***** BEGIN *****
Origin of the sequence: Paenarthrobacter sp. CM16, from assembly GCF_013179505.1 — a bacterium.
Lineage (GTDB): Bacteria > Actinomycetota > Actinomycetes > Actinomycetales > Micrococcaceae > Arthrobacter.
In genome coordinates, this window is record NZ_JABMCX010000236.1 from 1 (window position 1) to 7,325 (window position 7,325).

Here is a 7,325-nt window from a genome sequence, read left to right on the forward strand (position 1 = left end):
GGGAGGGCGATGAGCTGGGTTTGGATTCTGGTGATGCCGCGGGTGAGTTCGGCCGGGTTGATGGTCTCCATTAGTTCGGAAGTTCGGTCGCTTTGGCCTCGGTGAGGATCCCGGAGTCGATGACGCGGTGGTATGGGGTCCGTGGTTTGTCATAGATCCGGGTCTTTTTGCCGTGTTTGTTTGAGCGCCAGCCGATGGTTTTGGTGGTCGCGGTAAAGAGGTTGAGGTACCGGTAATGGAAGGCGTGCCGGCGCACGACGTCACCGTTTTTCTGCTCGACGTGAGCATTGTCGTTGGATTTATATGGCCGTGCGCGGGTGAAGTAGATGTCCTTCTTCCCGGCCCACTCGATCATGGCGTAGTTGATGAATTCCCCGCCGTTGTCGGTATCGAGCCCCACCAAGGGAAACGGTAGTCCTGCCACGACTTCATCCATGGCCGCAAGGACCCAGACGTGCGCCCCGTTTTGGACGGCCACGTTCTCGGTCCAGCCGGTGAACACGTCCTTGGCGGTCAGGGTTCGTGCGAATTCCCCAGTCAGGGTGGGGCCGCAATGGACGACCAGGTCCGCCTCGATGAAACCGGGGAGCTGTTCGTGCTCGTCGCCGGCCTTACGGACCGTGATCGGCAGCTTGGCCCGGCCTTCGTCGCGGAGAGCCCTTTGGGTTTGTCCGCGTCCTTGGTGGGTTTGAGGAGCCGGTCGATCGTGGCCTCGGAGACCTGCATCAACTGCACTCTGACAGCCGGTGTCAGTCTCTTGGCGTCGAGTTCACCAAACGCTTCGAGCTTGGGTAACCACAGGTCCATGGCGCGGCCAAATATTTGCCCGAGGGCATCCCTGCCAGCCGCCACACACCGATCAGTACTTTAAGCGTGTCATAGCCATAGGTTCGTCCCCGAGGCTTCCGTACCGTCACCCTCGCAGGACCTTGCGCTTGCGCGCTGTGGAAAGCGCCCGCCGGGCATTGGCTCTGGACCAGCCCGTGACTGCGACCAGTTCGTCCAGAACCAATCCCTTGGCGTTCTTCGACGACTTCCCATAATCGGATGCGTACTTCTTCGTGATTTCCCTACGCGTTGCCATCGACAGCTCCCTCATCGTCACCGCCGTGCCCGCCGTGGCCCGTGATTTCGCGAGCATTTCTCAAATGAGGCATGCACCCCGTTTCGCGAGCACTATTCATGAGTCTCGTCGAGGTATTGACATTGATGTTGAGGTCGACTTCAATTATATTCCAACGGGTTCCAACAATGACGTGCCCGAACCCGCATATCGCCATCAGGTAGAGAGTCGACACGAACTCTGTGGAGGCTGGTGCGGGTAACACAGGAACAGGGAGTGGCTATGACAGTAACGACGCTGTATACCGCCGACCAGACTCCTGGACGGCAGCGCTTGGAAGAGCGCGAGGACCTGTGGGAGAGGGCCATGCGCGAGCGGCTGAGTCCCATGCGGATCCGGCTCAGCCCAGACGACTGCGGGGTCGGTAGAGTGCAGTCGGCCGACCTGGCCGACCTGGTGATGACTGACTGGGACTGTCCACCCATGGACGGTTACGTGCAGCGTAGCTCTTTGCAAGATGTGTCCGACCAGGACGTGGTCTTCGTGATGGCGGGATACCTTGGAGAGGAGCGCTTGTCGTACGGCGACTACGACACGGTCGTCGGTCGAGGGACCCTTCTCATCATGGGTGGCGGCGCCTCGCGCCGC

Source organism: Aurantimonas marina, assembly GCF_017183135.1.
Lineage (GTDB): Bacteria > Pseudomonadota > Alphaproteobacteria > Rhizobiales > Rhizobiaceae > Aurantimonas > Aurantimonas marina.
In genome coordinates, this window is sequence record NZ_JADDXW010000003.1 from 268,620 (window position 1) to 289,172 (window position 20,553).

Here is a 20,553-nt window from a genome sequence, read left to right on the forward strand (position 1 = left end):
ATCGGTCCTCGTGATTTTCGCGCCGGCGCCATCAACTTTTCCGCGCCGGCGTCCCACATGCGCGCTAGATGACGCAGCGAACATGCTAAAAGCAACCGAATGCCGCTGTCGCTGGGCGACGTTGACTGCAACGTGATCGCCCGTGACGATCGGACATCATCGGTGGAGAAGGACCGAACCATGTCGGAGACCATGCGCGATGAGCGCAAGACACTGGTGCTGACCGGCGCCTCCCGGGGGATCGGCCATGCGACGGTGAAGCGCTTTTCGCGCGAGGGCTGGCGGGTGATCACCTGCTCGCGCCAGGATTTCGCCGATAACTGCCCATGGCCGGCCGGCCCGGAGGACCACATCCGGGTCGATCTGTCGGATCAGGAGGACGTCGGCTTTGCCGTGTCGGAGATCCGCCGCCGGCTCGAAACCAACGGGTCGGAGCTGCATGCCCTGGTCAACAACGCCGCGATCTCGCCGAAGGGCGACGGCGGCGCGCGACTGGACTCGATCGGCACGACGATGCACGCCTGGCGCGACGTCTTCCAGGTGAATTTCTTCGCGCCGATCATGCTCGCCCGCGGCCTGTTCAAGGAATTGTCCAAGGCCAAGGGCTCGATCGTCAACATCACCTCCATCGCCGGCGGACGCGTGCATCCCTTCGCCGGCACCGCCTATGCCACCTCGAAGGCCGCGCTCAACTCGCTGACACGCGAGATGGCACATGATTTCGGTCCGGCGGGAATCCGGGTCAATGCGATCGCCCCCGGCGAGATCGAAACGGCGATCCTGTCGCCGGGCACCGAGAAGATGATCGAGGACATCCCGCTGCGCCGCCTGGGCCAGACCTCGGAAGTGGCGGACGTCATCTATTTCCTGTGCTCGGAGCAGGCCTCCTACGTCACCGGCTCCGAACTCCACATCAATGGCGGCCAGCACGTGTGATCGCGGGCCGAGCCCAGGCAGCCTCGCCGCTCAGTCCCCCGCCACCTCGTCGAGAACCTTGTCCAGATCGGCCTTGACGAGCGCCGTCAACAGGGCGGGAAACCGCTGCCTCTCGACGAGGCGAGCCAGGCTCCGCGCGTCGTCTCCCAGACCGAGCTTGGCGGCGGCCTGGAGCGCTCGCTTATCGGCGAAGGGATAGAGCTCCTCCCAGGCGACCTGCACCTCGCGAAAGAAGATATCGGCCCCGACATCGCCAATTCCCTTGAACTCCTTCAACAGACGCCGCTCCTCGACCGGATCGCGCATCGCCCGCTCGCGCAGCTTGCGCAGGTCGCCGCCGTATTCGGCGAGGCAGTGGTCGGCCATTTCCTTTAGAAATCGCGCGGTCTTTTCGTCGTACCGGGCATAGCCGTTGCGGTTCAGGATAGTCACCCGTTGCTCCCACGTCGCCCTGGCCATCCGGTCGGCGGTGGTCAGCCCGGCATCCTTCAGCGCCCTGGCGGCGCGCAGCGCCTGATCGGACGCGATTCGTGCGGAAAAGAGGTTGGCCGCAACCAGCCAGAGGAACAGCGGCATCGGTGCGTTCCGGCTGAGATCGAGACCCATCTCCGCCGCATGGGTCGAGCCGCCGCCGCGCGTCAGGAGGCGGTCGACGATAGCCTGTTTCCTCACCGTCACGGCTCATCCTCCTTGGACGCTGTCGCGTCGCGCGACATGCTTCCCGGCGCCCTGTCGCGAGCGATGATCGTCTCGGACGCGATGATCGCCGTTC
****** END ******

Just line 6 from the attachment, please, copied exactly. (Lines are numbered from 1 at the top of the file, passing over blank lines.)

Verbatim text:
Source organism: Aurantimonas marina, assembly GCF_017183135.1.